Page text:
Introduction to Upgrade reports


The Upgrade reports feature is only available on Team plans. You can manage your current plan on your account page.

Semantic versioning

Symfony, as many other frameworks and PHP tools, relies on Composer to manage its dependencies. When you create a Symfony project, a composer.json file is automatically created in order to let you describe what dependencies your application relies on.

In this composer.json file, the two most important elements are the list of dependencies (packages) you want to install and their associated versions.

As libraries and framework developers started to use such versions, they realized that they needed a way to express what users of their library should expect from their version numbers. This is where semantic versioning come from.

Semantic versioning is a version naming convention defining software versions using 3 numbers separated by dots: MAJOR.MINOR.PATCH (for instance, Symfony 6.4.7). For a version number MAJOR.MINOR.PATCH, libraries developers increment the:

  • MAJOR version when they make incompatible API changes,
  • MINOR version when they add functionality in a backwards compatible manner, and
  • PATCH version when they make backwards compatible bug fixes.

The concept of Backward Compatibility is key here: by following Semantic versioning, a library ensures its users that when they upgrade from a MINOR to another, their application is going to work the same without any code change needed.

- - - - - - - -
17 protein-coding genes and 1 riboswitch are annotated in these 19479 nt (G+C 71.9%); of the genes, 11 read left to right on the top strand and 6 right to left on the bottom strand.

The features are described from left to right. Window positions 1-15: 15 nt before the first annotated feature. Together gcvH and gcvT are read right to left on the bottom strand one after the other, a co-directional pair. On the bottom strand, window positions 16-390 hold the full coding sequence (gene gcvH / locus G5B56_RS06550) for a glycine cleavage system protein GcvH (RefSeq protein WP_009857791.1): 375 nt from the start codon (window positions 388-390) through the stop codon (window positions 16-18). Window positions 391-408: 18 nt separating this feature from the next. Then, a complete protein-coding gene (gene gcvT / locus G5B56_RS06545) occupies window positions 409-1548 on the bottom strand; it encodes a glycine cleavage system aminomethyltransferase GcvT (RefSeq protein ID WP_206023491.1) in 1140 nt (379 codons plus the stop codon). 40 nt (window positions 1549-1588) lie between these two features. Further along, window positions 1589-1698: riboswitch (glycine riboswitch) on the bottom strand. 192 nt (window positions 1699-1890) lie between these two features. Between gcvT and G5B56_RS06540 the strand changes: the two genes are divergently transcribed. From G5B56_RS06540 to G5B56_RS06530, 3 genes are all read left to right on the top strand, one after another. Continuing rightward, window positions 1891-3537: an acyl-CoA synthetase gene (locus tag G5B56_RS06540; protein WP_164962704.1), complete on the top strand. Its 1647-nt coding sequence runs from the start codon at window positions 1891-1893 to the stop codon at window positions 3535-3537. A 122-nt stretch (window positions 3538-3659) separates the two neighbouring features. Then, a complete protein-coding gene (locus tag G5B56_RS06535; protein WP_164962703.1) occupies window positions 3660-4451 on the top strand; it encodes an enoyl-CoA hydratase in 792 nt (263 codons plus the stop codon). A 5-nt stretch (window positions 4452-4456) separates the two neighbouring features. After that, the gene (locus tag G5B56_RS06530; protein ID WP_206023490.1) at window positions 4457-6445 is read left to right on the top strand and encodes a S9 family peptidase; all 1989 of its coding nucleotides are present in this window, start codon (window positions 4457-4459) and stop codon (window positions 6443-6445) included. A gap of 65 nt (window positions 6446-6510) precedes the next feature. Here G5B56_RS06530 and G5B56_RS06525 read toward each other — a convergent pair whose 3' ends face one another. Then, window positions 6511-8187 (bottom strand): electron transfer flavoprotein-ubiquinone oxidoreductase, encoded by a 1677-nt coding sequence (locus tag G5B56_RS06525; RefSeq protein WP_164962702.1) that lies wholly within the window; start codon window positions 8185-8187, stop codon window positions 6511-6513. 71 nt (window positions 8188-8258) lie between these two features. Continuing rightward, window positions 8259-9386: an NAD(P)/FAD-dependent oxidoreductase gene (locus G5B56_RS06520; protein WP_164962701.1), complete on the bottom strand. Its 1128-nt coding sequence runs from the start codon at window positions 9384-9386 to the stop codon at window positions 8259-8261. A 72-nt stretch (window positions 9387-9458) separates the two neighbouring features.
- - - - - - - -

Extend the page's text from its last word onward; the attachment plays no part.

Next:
On the other hand, MAJOR versions do introduce incompatible changes, thus requiring application code changes.

The limitations of Semantic versioning

This technique is immensely useful in order to build applications which are stable over time. This is why nowadays, most of PHP packages, like Symfony, Doctrine or Twig, follow this versioning strategy.

Semantic versioning does have drawbacks though. By avoiding breaking changes between minors, it groups these changes in single major releases. This makes upgrading between major versions harder, as more things change at once.

This is where SymfonyInsight Upgrade reports are useful.

Using Upgrade reports to migrate major versions

SymfonyInsight Upgrade reports help you update your code during minor upgrades, by notifying you where you use deprecated features that are going to disappear in the next major version. By using Upgrade reports, upgrading major versions is much easier and take less time.

Every time your code is analyzed on our server, we automatically analyze if for upgrades as well.

Here is an example of how an Upgrade report looks like:

As you can see, SymfonyInsight analyzes your code to find usages of deprecated features, groups these usages by package and displays them to you with the reason why the feature is deprecated.

In this image's example, upgrading from SonataAdminBundle 3 to 4 requires to update the application code in 3 places, one being related to the method getTemplate() being deprecated.